Souley Vegan's proprietor Tamearra Dyson uses techniques she learned from her family in Louisiana to subvert that idea that healthy, vegan eating lacks flavor. She dredges tofu in a southern-style batter that mimics fried catfish and fashions a menu that appeals to meat-eaters and vegans alike. Tofu also gets dressed in BBQ sauce in burgers and tossed in sweet and sour and green peppers. Tamearra and her kitchen staff put a vegan spin on a roster of Southern classics, such as potato salad with black olives following a family recipe three generations old, as well as mashed potatoes drenched in vegan gravy made like her mom did. The eatery's mac and cheese made with yeast-based, non-dairy cheese earned it accolades from the East Bay Express, which said that it "is so perfect a substitute to its dairy-based kin that it leaves the eater convinced it?s the real thing," while also bestowing Souley Vegan with "Best of East Bay" awards for the past five years. USA Today has also recognized the eatery as among ten great places for soul food in the country.
Brightly painted walls and block-style prints of blues musicians lend a cozy Southern atmosphere to the restaurant, where diners gather around color-splashed tables or cluster on picnic style benches as they share family-style meals or play License Plate Bingo for the last piece of fried okra.
Amba's menu is chock-full of delectable vegetarian and kosher Middle Eastern-style eats made daily from fresh ingredients. Start off with a savory bowl of lentil soup ($6), or put hand shovels to work using a warm pita to scoop up freshly made hummus topped with chickpeas and a drizzle of olive oil ($8). Try out a filling falafel pita sandwich ($8), or opt for the hearty sabich pita sandwich, stuffed to the brim with fried eggplant, Israeli and cabbage salad, a hard-boiled egg, and tahini ($8). A variety of crisp green salads are available in full ($7–$9) or side ($4) sizes, and any three options—such as tabouleh, Israeli couscous, and baba gannouj—may be combined into one Transformers-style megadish ($9). Quench palates with a glass of house-made iced tea or fresh mint lemonade ($3 each), or balance your main mouth events with seasonal sides such as Judean flatbread, Greek spinach rice, and Babka cake.
Since 1989, the chefs at Great Wall Chinese Restaurant have prepared an unexpected menu of authentic Chinese cuisine. The surprise lies along the pages of the menu, where the vast majority of dishes are strictly vegetarian?even those listed as "chicken" contain a faux-meat version. Dotted with little chiles to indicate a fiery level of spiciness, the menu lists favorites such as vegetarian "pork" with spicy garlic sauce, and Szechuan-style mapo tofu.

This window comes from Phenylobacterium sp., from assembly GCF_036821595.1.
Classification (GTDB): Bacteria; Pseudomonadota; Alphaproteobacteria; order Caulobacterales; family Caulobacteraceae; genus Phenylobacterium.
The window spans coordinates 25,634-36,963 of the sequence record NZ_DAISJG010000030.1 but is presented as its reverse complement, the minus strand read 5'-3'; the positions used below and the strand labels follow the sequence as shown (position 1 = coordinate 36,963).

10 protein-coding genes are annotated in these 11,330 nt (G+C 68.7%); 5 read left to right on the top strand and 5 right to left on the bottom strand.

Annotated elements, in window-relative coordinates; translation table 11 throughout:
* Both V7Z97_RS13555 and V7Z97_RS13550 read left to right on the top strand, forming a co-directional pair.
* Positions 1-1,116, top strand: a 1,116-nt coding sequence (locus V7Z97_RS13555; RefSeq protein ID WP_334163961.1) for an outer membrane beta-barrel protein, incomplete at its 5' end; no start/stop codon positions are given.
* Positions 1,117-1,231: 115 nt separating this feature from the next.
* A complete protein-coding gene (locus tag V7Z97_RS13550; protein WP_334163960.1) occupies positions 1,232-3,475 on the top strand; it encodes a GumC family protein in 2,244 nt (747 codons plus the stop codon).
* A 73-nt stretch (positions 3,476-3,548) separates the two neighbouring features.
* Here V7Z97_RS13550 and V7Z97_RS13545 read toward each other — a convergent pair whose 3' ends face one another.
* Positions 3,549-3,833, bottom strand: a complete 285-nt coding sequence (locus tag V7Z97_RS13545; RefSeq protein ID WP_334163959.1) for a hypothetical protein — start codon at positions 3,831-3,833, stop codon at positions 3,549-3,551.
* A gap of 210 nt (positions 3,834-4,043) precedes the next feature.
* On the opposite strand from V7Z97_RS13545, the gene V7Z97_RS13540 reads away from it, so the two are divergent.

The chefs at Siam Bay Authentic Thai craft an extensive menu of Thai specialties, from fried tofu to garlic pork with steamed broccoli. Generous portions, served in classic blue-and-white china bowls can be shared with tablemates or kept to oneself by building a protective fence of chopsticks.
A massive selection of frosting, toppings, and gourmet cinnamon rolls await treat-seeking shoppers at Cinnaholic, where everything is 100% vegan and made with soy, beet sugar, and nonhydrogenated oils. The menu features specialty rolls?including fudge-brownie chunk, mocha almond, and rocky road? or customers can design their own. Starting with a freshly baked cinnamon roll, they can adorn it with frosting available in flavors such as lemon, orange, raspberry, or hazelnut. Then they can pick out toppings such as gingersnaps, jam, apples, or pecans before sampling their creations.
Maoz's menu revolves around a diverse range of vegetables and fresh food prepared from scratch, including sauces and pita bread made in-house daily. Prematurely end hunger strikes with the Maoz sandwich meal deal ($8.20), which tops a white or whole-wheat pita with eggplant and hummus, with a plethora of veggie-friendly options available for additional toppings. Most meal deals come with Belgian fries, access to the salad bar, and a soft drink—a welcome respite for flask-wielders who generally prefer a hard drink. Diners can completely customize a pita with the salad bar ($4.50), or go with the house favorite, the Maoz falafel ($4.95), which is baked fresh daily and stuffed with flavor fillers of your choice.